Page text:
I was reading a programming article and it mentioned the Decorator pattern. I've been programming for awhile but without any kind of formal education or training, but I'm trying to learn about the standard patterns and such.
So I looked up the Decorator, and found a Wikipedia article on it. I now understand the concept of the Decorator pattern, but I was a bit confused by this passage:
As an example, consider a window in a windowing system. To allow scrolling of the window's contents, we may wish to add horizontal or vertical scrollbars to it, as appropriate. Assume windows are represented by instances of the Window class, and assume this class has no functionality for adding scrollbars. We could create a subclass ScrollingWindow that provides them, or we could create a ScrollingWindowDecorator that adds this functionality to existing Window objects. At this point, either solution would be fine.
Now let's assume we also desire the ability to add borders to our windows. Again, our original Window class has no support. The ScrollingWindow subclass now poses a problem, because it has effectively created a new kind of window. If we wish to add border support to all windows, we must create subclasses WindowWithBorder and ScrollingWindowWithBorder. Obviously, this problem gets worse with every new feature to be added. For the decorator solution, we simply create a new BorderedWindowDecorator—at runtime, we can decorate existing windows with the ScrollingWindowDecorator or the BorderedWindowDecorator or both, as we see fit.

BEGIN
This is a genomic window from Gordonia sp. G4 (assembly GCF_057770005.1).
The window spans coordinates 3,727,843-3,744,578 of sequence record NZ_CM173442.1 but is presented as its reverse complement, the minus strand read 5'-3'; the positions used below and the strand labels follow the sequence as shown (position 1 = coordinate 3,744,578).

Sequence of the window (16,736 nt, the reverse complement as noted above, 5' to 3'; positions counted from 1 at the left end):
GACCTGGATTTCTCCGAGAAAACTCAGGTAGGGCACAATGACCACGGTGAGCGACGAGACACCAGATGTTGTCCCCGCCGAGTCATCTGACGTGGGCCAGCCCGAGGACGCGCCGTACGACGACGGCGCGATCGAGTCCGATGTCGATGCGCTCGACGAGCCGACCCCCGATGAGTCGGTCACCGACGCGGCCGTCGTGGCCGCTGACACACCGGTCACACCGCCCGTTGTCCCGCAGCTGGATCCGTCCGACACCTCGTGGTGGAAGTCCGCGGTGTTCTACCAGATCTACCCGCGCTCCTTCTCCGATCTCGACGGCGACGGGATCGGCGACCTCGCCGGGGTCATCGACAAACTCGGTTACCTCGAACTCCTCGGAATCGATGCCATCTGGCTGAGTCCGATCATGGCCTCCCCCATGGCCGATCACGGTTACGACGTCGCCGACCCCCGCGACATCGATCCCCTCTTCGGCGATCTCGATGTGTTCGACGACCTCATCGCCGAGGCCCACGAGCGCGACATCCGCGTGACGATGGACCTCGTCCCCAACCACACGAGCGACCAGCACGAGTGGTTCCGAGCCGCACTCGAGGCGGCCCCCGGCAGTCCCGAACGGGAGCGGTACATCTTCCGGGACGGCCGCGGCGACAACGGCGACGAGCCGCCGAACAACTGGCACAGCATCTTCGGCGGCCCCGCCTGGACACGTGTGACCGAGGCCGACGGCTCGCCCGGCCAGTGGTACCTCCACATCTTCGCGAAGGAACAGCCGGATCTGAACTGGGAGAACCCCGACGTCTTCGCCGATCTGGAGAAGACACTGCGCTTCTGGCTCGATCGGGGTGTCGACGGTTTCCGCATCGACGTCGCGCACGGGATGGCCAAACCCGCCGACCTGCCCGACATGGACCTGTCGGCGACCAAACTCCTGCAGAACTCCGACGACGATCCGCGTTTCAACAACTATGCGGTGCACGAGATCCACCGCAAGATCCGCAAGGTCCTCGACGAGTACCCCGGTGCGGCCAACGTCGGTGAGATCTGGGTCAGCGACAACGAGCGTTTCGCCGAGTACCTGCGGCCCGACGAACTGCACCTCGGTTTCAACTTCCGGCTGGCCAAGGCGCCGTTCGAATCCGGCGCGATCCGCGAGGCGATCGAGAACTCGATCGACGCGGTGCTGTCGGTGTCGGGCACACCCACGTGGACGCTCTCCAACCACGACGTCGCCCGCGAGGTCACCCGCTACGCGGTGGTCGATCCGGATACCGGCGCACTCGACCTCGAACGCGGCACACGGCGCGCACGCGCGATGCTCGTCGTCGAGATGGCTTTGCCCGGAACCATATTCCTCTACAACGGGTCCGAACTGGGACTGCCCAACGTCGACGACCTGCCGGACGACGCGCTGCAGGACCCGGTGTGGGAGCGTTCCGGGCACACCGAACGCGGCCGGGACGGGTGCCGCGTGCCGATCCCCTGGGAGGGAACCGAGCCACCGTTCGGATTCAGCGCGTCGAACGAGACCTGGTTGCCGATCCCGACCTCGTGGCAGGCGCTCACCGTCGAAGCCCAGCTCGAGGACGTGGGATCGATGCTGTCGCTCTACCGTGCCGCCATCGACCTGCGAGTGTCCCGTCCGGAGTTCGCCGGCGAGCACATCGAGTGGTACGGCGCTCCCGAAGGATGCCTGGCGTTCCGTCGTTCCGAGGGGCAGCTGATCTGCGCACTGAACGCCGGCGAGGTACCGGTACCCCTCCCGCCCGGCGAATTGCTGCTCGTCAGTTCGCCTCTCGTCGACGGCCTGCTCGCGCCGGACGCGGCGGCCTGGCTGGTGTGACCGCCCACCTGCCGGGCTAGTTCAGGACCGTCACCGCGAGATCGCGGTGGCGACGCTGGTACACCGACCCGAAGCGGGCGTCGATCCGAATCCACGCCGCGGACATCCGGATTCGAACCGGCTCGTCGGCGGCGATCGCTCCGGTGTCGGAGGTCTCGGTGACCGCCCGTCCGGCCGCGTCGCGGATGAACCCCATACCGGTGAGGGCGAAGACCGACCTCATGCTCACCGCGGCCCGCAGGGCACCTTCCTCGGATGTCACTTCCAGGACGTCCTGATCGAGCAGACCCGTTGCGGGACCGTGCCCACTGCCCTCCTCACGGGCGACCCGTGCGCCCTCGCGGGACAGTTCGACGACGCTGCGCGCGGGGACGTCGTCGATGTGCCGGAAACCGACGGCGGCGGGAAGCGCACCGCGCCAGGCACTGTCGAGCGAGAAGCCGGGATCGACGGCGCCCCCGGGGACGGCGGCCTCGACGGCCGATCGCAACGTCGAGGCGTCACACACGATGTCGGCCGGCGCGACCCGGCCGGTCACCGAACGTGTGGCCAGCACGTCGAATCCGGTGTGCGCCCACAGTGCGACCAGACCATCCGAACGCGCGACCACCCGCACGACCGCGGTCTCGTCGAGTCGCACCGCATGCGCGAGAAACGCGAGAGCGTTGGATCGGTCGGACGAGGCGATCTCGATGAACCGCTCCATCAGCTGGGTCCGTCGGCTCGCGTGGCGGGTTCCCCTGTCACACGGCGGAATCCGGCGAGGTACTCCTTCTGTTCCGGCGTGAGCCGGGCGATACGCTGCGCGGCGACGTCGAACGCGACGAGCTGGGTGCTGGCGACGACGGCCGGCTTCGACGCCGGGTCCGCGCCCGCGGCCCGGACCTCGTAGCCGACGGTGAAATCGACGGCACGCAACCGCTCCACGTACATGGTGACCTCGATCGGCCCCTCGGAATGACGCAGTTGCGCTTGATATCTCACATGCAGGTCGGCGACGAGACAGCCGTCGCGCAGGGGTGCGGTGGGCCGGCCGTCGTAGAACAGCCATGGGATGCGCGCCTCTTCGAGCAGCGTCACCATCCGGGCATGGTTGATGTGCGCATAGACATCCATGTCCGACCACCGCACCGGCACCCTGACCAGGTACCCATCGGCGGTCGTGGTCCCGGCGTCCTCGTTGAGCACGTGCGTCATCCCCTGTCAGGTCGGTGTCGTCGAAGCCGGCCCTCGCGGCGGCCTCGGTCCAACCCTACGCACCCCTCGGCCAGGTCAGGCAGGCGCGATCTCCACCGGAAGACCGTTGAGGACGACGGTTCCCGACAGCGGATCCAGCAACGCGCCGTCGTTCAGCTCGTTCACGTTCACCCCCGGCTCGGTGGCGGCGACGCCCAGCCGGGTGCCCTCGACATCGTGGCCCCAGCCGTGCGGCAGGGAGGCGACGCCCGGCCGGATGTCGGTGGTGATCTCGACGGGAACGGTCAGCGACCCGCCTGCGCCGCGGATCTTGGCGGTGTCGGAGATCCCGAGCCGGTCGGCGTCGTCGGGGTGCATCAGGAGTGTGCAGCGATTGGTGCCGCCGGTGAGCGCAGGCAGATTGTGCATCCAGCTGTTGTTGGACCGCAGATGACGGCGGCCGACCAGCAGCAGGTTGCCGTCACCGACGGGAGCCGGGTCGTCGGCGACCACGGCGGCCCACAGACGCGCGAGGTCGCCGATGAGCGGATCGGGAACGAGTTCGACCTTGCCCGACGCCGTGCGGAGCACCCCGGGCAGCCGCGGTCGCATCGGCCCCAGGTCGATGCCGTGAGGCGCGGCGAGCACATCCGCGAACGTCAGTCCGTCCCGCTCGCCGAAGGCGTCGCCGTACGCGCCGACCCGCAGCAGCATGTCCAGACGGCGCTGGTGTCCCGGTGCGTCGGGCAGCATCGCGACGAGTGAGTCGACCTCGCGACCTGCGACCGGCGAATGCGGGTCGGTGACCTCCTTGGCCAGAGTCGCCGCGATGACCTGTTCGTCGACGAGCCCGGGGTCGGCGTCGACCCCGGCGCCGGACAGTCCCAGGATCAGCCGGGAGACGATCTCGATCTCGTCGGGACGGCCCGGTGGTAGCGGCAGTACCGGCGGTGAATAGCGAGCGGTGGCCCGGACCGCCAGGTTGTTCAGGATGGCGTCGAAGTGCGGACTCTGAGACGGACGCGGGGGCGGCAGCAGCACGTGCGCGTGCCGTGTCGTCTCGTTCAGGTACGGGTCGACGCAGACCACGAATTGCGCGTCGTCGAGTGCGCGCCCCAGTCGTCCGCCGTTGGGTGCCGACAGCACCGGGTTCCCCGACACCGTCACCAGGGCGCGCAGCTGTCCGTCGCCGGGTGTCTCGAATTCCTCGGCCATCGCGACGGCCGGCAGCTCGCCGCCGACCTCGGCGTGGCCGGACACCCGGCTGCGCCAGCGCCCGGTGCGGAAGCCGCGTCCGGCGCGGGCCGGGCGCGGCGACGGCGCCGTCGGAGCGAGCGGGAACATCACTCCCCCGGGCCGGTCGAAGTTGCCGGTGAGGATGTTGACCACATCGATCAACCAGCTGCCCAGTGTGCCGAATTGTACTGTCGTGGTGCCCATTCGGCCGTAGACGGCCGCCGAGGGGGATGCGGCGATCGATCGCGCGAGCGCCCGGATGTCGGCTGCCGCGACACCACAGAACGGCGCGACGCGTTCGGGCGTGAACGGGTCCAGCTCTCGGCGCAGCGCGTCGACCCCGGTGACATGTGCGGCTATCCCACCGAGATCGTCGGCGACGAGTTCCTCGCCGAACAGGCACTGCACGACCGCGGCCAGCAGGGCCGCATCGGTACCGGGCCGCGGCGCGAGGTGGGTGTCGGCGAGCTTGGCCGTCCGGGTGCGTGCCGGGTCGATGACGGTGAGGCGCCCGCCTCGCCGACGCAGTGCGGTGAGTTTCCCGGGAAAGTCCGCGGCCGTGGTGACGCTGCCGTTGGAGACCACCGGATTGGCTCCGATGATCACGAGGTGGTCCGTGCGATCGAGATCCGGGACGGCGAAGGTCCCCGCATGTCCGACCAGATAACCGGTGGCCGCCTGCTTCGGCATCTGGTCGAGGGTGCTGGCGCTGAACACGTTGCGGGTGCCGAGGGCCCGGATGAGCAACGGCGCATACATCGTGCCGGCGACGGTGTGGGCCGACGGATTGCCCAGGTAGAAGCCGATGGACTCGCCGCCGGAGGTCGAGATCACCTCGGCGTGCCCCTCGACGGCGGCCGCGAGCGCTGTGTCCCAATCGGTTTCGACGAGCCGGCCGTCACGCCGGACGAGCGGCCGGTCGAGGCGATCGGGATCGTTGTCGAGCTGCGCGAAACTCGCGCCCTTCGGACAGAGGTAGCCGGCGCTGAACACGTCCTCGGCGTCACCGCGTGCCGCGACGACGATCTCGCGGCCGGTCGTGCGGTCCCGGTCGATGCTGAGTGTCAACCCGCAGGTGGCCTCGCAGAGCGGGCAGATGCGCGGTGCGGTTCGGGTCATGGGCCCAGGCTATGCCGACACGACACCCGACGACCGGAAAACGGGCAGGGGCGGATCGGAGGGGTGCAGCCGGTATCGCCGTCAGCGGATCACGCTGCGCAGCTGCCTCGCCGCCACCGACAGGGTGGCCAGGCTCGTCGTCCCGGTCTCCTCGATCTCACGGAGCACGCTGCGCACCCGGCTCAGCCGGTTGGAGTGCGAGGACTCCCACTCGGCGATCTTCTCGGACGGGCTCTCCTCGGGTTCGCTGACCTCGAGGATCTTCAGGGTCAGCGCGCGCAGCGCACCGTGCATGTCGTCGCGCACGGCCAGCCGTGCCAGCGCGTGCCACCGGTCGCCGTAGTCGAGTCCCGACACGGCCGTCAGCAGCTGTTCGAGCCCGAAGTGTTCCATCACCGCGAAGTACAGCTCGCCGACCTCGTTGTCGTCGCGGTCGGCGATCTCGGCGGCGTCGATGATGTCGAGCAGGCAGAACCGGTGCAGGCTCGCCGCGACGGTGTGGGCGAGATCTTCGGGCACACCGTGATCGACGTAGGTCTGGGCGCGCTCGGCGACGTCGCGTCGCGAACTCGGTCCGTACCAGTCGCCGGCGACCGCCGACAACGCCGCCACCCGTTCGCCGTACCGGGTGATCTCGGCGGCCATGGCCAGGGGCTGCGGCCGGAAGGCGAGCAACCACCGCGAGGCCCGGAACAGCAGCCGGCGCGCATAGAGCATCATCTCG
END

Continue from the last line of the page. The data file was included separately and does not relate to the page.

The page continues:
OK, when they say to add borders to all windows, why not just add functionality into the original Window class to allow for the option? The way I see it is, subclassing is just for adding specific functionality to a class, or overriding a class method. If I needed to add functionality to all existing objects, why wouldn't I just modify the superclass to do so?
There was another line in the article:
The decorator pattern is an alternative to subclassing. Subclassing adds behavior at compile time, and the change affects all instances of the original class; decorating can provide new behavior at run-time for individual objects.
I don't get where they say "...the change affects all instances of the original class" -- how does subclassing change the parent class? Isn't that the whole point of subclassing?
I'm going to assume that the article, like many Wiki's, is just not written clearly. I can see the usefulness of the Decorator in that last line - "...provide new behavior at run-time for individual objects."
Without having read about this pattern, if I needed to change behavior at run-time for individual objects, I would have probably built some methods into the super- or subclass to enable/disable said behavior. Please help me really understand the usefulness of the Decorator, and why my newbie thinking is flawed?